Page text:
World class disaster management training comes to Cairns
Gubers being used to train and test preparedness
7 May 2015
North Queensland health workers and emergency service personnel will be put through their paces this week as part of an internationally recognised disaster training course.
Participants will learn how to measfure and evaluate hospital and health service readiness for a mass casualty incident using the interactive Emergo Train System (ETS).
The course is being delivered for the first time in Queensland with the support of the New South Wales Health Emergency Management Unit and the North West Hospital and Health Service.
NSW Health Counter Disaster Unit Manager Louise Barker Allner said the training was no walk in the park.
"The ETS is an interactive tool used to simulate a mass casualty incident, the subsequent treatment requirements for patients as well as the impacts on a hospital," she said.
Ms Barker Allner said the training had been used for training and simulation in disaster medicine in several countries for the past two decades.
"The beauty of the ETS it is designed to adapt to any scenario in any setting," she said.
"Magnetic Symbols representing patients, staff and resources (Gubers) are used on white boards to train and test the preparedness for and response to major incidents and disasters.
"This is certainly no walk in the park, participants are deliberately put under some serious pressure."
Cairns and Hinterland Hospital and Health Service Disaster Coordinator Ben Ryan said the course was a key step in disaster preparedness activities.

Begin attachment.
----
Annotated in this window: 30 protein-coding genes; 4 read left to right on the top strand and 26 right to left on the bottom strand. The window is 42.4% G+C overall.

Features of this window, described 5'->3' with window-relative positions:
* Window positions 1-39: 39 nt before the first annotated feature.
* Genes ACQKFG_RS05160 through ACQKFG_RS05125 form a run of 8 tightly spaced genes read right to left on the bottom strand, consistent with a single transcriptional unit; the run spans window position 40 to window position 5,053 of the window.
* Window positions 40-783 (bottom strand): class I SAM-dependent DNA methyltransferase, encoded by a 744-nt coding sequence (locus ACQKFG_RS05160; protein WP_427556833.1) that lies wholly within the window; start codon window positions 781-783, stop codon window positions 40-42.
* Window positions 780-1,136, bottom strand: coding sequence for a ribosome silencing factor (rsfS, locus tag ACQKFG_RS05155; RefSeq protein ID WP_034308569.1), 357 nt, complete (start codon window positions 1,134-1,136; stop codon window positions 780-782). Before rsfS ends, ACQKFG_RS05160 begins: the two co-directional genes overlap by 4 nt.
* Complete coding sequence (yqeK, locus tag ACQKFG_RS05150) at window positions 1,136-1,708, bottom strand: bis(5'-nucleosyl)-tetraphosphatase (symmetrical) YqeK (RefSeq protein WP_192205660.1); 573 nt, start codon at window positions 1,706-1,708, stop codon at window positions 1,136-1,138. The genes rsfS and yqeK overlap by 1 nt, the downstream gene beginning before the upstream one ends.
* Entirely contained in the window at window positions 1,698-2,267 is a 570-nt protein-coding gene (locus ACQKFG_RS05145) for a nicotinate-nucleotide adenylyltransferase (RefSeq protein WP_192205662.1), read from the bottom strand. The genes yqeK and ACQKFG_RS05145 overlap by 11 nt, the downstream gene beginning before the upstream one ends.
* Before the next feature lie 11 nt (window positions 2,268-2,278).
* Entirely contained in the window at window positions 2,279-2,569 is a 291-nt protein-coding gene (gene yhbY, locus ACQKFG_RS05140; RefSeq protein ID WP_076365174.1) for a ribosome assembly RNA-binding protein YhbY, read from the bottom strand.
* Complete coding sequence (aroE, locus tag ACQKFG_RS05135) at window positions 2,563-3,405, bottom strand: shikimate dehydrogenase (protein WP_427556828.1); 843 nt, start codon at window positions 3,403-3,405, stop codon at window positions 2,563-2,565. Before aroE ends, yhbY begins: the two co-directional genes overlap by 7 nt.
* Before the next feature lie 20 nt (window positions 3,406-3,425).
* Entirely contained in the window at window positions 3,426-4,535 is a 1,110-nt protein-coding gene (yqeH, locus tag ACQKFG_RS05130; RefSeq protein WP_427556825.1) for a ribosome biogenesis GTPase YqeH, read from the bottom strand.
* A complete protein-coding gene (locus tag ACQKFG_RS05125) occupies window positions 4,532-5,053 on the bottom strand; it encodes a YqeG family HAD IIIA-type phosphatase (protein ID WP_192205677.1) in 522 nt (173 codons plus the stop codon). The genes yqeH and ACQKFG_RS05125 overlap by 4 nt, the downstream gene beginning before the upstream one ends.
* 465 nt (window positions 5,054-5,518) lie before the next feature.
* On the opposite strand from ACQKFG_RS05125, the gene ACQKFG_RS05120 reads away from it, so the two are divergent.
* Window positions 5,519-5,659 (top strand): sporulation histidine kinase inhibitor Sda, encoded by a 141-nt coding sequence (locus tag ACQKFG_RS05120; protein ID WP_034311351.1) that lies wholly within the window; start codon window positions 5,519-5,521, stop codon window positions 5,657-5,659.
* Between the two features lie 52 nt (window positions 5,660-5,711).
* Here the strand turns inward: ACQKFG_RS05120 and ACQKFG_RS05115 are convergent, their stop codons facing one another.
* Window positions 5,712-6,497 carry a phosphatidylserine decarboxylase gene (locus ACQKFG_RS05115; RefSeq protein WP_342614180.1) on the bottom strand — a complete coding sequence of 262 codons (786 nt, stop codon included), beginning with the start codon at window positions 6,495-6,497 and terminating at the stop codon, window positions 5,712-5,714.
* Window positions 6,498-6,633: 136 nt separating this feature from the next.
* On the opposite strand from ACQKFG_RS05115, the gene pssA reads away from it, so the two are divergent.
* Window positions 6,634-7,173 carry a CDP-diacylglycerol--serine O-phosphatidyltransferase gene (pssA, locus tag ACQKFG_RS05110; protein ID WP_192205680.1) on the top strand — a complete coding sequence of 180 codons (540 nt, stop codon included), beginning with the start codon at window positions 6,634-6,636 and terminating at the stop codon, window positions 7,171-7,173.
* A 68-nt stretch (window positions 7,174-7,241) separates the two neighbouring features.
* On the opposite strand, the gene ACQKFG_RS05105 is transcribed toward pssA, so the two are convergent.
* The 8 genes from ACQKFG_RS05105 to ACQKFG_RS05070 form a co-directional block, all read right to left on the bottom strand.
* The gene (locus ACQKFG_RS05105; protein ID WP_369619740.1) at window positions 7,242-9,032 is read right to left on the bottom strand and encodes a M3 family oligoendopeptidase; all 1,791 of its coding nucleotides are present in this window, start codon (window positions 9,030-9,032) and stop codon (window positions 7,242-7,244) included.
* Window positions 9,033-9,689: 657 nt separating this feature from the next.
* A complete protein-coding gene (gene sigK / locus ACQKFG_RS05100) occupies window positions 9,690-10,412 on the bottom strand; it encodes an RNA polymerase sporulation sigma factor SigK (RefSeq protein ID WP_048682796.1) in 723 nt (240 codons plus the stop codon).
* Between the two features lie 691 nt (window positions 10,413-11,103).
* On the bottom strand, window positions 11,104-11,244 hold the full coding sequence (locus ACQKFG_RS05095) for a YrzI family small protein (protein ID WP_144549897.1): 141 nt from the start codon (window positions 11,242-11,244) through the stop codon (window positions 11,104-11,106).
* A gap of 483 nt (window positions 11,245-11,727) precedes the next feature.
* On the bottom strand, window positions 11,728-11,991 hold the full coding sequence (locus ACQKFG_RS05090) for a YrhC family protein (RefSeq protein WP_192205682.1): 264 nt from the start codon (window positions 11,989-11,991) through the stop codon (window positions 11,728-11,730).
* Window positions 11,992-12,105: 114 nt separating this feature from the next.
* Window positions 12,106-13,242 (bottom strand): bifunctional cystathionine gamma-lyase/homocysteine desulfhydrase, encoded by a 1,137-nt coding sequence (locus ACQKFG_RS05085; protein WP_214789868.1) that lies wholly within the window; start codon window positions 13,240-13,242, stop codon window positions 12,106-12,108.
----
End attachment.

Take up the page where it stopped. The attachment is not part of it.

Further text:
"We might have said goodbye to another cyclone season but it is important we continue to build on our ability to respond to a mass casualty incident day in, day out," he said.
"This is the first time this training has been offered in Queensland and it has a distinctly North Queensland focus with health workers and emergency service personnel from Cairns, Mackay and Townsville completing the course."
Mr Ryan said the training was recognised on an international scale.
"I recently presented at the World Conference on Disaster Emergency Medicine in South Africa where global leaders including the World Health Organisation recommend this course," he said.
The training comes less than one year after health workers took part in a major simulated disaster response ahead of the G20 Finance Ministers Meeting in Cairns and follows on from the Health Service’s annual Day of Readiness in November.
Mr Ryan said the next step was to build on the opportunities this training provided for disaster response training in North Queensland.
“If we continue to offer opportunities like this it will allows us as a region to become a world leader in preparations and, ultimately, responses to mass casualty incidents,” he said.